Notes from a Suzuki Mom: When the Student is the Teacher
Today, we're posting our first customer blog! And it's a charming, lovely story from Megan Crownholm in Germany about the frustrations and joys of being a Suzuki mom. If you'd like to contribute to our blog, email me at email@example.com. A big thanks to Megan and her daughter for their insightful story!
Sometimes being a Suzuki parent is a humbling experience. And not just in a “Wow, every other five year old on Youtube is better than my daughter” way. In our post-"Twinkles" but pre-"Allegretto" days, I was a frustrated Suzuki mom. My daughter, who had always treated her preschool teachers with reverence, was a squirmy worm while practicing, talked back to her talented violin teacher, and threw tantrums during lessons. On lesson days with her teacher, she showcased none of the excellent playing skills that I had observed during our home practices.
One particularly challenging practice day, I found myself alternately holding my breath and exhaling noisily. It was not yoga breathing. Why couldn’t my daughter, who had played “Go Tell Aunt Rhody” so masterfully for three consecutive days, play the song straight through today? Despite the repetition in the song, she would jet through the opening line, and by the end of the song, she would collapse into tears. Finally, trying to mask my frustration, I said, “Here, I will play it for you on my violin.”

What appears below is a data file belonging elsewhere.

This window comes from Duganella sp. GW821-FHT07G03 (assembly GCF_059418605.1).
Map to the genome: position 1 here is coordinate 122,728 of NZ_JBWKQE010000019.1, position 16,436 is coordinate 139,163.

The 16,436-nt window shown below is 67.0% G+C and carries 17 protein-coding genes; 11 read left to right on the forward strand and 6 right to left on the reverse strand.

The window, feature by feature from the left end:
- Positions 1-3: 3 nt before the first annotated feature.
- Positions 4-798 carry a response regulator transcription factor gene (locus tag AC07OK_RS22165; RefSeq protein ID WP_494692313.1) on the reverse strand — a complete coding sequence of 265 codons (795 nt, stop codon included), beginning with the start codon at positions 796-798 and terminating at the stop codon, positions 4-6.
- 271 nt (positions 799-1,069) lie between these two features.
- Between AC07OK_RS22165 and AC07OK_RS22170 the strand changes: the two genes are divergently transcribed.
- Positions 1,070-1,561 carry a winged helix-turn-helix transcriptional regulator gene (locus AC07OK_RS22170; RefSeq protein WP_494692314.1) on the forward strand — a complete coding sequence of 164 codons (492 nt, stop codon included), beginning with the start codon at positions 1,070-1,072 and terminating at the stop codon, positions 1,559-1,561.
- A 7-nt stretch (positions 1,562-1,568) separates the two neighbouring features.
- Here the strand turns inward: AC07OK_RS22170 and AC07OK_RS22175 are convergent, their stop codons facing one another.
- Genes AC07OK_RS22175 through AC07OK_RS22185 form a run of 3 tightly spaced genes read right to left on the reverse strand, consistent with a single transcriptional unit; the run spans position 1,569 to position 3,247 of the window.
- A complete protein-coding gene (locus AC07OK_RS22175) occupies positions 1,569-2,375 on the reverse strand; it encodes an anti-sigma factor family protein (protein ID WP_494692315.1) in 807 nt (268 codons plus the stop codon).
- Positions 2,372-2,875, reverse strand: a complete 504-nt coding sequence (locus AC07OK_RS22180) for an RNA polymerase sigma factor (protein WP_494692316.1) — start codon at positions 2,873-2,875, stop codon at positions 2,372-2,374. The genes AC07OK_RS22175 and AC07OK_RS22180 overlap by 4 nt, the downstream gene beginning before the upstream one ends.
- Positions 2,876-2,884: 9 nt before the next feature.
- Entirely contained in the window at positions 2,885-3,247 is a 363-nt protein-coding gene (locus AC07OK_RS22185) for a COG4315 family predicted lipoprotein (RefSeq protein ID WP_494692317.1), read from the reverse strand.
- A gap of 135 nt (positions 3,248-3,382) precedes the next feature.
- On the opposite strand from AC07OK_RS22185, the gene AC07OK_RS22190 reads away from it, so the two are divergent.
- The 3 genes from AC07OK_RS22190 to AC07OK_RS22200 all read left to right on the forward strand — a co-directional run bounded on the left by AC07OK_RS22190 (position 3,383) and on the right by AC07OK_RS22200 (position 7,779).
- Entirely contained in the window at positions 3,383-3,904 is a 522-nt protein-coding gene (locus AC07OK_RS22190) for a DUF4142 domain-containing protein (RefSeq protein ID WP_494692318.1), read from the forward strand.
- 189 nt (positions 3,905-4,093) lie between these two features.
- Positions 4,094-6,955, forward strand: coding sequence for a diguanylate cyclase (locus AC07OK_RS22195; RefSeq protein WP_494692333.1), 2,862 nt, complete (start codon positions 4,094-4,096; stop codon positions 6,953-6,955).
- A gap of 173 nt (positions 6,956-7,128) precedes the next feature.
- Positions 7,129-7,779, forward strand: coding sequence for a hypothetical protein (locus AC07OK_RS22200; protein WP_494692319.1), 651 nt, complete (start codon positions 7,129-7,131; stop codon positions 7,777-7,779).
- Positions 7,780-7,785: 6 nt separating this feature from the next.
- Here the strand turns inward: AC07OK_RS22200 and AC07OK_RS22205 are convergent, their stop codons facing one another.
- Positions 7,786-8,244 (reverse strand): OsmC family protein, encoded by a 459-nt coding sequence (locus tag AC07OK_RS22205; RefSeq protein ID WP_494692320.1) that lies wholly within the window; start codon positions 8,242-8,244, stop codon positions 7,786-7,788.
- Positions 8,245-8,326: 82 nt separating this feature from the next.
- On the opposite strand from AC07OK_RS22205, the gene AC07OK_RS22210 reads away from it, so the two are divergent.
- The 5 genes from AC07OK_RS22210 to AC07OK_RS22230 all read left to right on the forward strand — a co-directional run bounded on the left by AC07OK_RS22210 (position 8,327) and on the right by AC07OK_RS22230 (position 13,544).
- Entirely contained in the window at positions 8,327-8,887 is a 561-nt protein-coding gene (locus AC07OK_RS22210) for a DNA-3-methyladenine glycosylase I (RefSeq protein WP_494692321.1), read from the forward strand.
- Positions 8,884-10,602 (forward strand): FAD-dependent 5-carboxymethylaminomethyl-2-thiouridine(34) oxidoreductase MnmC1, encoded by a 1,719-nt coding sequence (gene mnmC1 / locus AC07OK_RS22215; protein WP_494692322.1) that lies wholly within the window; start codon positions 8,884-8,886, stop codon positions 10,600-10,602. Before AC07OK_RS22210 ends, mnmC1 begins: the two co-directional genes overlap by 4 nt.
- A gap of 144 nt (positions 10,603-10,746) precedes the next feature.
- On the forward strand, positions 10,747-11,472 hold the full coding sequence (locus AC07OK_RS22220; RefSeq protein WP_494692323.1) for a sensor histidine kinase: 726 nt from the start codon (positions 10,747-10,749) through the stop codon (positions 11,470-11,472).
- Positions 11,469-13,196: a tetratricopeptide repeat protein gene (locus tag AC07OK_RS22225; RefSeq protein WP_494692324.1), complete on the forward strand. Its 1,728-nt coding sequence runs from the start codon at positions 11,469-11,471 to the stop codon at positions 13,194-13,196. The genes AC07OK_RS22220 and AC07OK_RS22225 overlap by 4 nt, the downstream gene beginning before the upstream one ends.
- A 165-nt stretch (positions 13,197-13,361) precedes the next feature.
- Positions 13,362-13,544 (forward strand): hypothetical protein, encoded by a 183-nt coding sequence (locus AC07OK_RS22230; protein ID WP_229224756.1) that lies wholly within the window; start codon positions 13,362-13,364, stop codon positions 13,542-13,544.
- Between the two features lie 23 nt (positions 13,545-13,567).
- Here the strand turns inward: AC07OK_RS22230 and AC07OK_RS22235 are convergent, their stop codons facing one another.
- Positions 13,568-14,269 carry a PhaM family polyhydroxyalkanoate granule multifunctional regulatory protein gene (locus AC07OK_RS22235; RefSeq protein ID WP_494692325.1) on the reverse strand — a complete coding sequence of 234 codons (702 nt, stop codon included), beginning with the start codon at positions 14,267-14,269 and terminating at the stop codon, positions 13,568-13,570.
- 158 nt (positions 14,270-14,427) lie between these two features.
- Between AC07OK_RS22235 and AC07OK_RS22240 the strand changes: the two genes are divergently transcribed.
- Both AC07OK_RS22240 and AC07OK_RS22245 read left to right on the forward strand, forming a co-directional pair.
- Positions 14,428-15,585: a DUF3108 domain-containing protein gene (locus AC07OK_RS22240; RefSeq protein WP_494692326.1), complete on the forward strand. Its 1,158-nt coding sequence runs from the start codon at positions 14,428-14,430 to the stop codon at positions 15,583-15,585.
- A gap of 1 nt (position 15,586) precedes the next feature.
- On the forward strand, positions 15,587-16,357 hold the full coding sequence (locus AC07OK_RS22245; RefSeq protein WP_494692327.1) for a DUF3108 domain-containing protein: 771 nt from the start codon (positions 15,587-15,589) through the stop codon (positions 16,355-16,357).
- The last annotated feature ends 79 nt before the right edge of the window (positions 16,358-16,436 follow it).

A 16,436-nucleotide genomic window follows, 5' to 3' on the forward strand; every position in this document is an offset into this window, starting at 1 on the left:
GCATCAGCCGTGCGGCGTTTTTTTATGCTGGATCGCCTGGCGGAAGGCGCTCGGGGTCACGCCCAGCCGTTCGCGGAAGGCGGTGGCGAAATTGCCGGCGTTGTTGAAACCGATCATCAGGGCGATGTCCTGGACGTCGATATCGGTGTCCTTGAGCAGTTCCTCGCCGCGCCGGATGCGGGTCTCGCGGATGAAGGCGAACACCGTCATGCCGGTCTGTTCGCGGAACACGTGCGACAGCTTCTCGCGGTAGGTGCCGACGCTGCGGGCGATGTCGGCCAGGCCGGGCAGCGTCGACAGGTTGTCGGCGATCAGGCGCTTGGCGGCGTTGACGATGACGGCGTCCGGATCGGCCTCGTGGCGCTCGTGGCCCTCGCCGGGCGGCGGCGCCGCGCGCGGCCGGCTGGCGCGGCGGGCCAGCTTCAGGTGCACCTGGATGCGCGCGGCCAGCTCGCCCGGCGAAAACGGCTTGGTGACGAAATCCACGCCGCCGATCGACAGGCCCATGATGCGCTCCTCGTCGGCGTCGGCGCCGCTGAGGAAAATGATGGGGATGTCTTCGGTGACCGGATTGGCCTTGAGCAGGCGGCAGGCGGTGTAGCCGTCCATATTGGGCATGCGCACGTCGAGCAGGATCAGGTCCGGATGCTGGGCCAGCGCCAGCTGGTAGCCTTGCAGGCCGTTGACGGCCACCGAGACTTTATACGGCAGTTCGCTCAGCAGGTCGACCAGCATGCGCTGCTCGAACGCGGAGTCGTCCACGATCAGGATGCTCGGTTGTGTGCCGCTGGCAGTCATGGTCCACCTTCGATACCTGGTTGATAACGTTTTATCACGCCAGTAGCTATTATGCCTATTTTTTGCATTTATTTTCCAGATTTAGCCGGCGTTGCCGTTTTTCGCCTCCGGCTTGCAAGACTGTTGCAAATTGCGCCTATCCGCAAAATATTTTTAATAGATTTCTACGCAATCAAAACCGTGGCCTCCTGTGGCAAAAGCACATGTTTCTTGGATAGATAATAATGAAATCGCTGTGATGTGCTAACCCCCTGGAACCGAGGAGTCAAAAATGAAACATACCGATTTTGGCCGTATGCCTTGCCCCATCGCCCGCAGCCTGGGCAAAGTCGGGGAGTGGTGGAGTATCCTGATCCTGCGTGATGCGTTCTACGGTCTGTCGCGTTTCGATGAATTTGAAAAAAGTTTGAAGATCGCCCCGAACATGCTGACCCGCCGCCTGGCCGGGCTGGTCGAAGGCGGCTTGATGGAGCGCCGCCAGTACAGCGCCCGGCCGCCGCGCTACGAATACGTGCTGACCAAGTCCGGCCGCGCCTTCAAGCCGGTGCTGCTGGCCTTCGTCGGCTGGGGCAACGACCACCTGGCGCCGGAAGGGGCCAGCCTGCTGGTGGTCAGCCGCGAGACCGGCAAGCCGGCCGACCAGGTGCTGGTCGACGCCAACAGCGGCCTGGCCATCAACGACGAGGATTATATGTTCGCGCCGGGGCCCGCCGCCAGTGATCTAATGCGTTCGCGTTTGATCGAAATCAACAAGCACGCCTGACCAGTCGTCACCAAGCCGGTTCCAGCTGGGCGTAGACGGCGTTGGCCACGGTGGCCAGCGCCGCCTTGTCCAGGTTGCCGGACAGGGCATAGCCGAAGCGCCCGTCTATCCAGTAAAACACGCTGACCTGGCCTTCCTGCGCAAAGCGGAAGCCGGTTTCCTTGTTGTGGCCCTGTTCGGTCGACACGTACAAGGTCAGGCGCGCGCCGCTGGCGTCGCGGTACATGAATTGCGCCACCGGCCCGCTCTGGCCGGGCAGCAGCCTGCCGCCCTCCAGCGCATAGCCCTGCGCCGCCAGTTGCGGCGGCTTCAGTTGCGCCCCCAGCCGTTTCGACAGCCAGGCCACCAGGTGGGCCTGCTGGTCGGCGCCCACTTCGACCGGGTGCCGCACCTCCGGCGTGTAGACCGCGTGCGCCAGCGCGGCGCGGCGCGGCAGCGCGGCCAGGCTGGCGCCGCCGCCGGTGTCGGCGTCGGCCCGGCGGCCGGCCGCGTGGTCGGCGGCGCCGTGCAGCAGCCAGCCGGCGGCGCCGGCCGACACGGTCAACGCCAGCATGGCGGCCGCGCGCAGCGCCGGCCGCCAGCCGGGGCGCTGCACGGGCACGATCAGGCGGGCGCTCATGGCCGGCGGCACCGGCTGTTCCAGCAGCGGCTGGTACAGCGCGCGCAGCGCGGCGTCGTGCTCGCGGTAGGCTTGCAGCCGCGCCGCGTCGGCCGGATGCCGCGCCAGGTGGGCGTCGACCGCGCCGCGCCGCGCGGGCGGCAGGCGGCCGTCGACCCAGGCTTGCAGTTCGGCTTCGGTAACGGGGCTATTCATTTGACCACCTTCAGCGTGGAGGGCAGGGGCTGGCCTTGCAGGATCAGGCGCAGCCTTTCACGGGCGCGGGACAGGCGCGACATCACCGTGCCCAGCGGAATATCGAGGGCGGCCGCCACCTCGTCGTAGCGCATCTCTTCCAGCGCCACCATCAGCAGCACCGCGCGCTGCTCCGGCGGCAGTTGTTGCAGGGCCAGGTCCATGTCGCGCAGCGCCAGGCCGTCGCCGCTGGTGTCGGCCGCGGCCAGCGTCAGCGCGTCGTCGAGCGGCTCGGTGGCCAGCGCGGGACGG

Although I was up against the double-whammy of being a new violin player and a new Suzuki mom, I felt confident that my modeling of how to correctly play the ending would solve the problem. As an elementary school teacher, I know the importance of modeling and have seen timid students find confidence in following my lead when approaching new math problems or struggling to find the main idea of a reading passage.
Buoyed by the idea that, though I was an inexperienced violinist, I was an experienced educator, I picked up my violin and started to play the song. After a few missed notes and some poorly hidden giggles from my daughter, I approached the last line of “Go Tell Aunt Rhody.” Without question, I was going to nail this. After all, the first and final lines of the song are nearly identical, so what could go wrong?
I’m sure that there is some clever word or phrase that describes what happens when your fingers simply won’t obey, much like being tongue-tied, and that word would precisely illustrate what happened to me that day. I could feel my frustration moving up my body, my face burning hot, but I was determined to persist. Just then, my daughter laid her small hand on my bow arm, stopping its movement.
“That’s okay, mama, that’s a tough part,” she said, smiling sweetly.
This time, my loud exhale actually served to relax me. I realized that playing the violin is hard and that some days you simply need to give yourself (and your child!) a break. Instead of insisting that my daughter tearfully plow on through “Go Tell Aunt Rhody,” as I might have done in previous weeks, we played a round of “my turn, your turn” with one of our old favorites, "Twinkles." And I never again took for granted that a piece was so easy that a five-year-old should be able to play it.